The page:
Overdue Review: Keeping it together with GrandCentral

Damnit. I’ve been working on a great review of GrandCentral’s online service for several (ok several, several) months and we keep finding a reason to postpone it. First, there was the buyout by Google and as usually happens, no one cared about the service, they just cared about the price. Then there was the fact that they closed the Beta and the only thing anyone cared about was, “Where can I get a Grand Central invitation?”

Well, screw it. I’m ready to get this review off my desk and out to the people. Keep in mind there may be some changes as things get more integrated with Google’s other services, and if you aren’t already a member, this is just going to be adding to the hype, but one day soon, you can be a GrandCentral member, too. And when that time comes, you’ll have a good appreciation for it.

One good thing about the fact that it has taken me so long to finish this review is that it’s based on almost a year of testing. I and some other Texxors authors use it literally every day. And unequivocally we agree that GrandCentral is one of the coolest things we’ve come across since we’ve been writing about tech stuff. It is the ultimate in great services for a great price, in no small way because it’s completely free to use.

GrandCentral primarily bills itself as a service that allows you to consolidate all of your current phone numbers into one, but this is a serious underrepresentation of its abilities. Yes, GrandCentral provides you with a single phone number that will ring all of your current communication devices when someone calls, but there’s soooo much more you can do with the service.

Let’s start off with a small but useful feature here: GrandCentral allows you to use caller id differently than traditional lines by setting it to show the number that is being called – that is, you can see when someone is calling your GrandCentral number versus directly dialing your cell (or home) number. Then when you answer the call, GrandCentral will tell you the name of the caller at that time, if known (you can even force them to leave a name before connecting), and give you an option to accept or decline the call. I usually give my GrandCentral number out to one time contacts (i.e. delivery people, craigslist users, etc.) or in online forms, so I can use this feature so I know whether I am getting a call from someone I want to talk to, or someone I probably don’t (unless I am expecting a delivery).

A different approach is used by one of our writers who recently moved from Texas to the east coast. Her cell phone has an area code for the city she used to live in, but she wanted a local number for contacts in her new city. She set up a GrandCentral number that is a local call in her new location and gives that out to new friends, while keeping the old cell phone number for friends and family in the old town. She uses caller id traditionally, and doesn’t bother to answer if she doesn’t recognize the number. If she wanted to, she could use GrandCentral’s ListenIn feature, that allows you to listen to the message as it’s being recorded and jump in if you decide you want to answer it.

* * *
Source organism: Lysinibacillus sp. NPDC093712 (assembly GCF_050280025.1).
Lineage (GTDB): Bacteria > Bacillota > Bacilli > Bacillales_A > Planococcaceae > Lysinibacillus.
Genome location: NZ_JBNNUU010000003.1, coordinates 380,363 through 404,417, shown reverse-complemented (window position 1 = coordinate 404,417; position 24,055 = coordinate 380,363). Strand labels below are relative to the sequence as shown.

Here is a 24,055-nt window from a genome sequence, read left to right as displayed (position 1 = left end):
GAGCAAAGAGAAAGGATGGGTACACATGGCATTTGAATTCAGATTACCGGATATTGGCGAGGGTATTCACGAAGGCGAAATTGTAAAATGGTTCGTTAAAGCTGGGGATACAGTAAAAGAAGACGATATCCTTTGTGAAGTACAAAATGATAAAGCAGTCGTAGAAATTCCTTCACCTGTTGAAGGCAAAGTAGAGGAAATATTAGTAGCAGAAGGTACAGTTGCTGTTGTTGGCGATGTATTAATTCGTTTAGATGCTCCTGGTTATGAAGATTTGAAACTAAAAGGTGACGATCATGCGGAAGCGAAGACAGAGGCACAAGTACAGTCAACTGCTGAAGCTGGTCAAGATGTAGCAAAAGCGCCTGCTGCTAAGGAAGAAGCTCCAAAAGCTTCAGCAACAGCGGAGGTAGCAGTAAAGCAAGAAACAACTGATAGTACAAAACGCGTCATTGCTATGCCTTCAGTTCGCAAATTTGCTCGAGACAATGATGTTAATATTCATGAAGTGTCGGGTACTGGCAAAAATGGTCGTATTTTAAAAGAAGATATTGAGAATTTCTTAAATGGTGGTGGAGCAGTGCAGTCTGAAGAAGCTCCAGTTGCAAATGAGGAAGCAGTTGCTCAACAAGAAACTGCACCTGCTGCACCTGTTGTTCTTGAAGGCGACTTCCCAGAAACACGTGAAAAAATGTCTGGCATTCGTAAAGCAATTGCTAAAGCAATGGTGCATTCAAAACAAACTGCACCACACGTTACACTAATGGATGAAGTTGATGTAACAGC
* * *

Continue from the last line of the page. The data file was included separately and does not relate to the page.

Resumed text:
GrandCentral stores your voicemail on its website, and you can have it send email or text messages when you have a new voicemail. It logs all calls online too, so you can save numbers to your address book with the caller’s name, or you can mark them as spam. When you mark calls as spam, they will always go straight to a SPAM voicemail box, or you can even have it play a “Number not in service,” so that telemarketers and collection agencies stop trying.

We’ve only used a handful of the features, but there’s other cool ones, too:

  • You can set up personalized voicemail greetings for a specific person or group
  • You can record calls on the fly
  • You can add a button to your website so people can call you without getting access to your phone number
  • You can have different rings play for callers while they wait for you to answer their call

GrandCentral could make a great number to give out to your grandparents too, for those who have trouble remembering your home phone, your cell phone, your spouse’s cell phone, your work phone, your spouse’s work phone, etc. GrandCentral will let you add up to 6 lines to your GrandCentral number, including Gizmo numbers. (What’s Gizmo? We’ll get to that soon.) So what are you waiting for? Oh yeah, that’s right, they’re not offering accounts right now. But you can still go put your name on the reservation list!

Overdue Review: Keeping it together with GrandCentral
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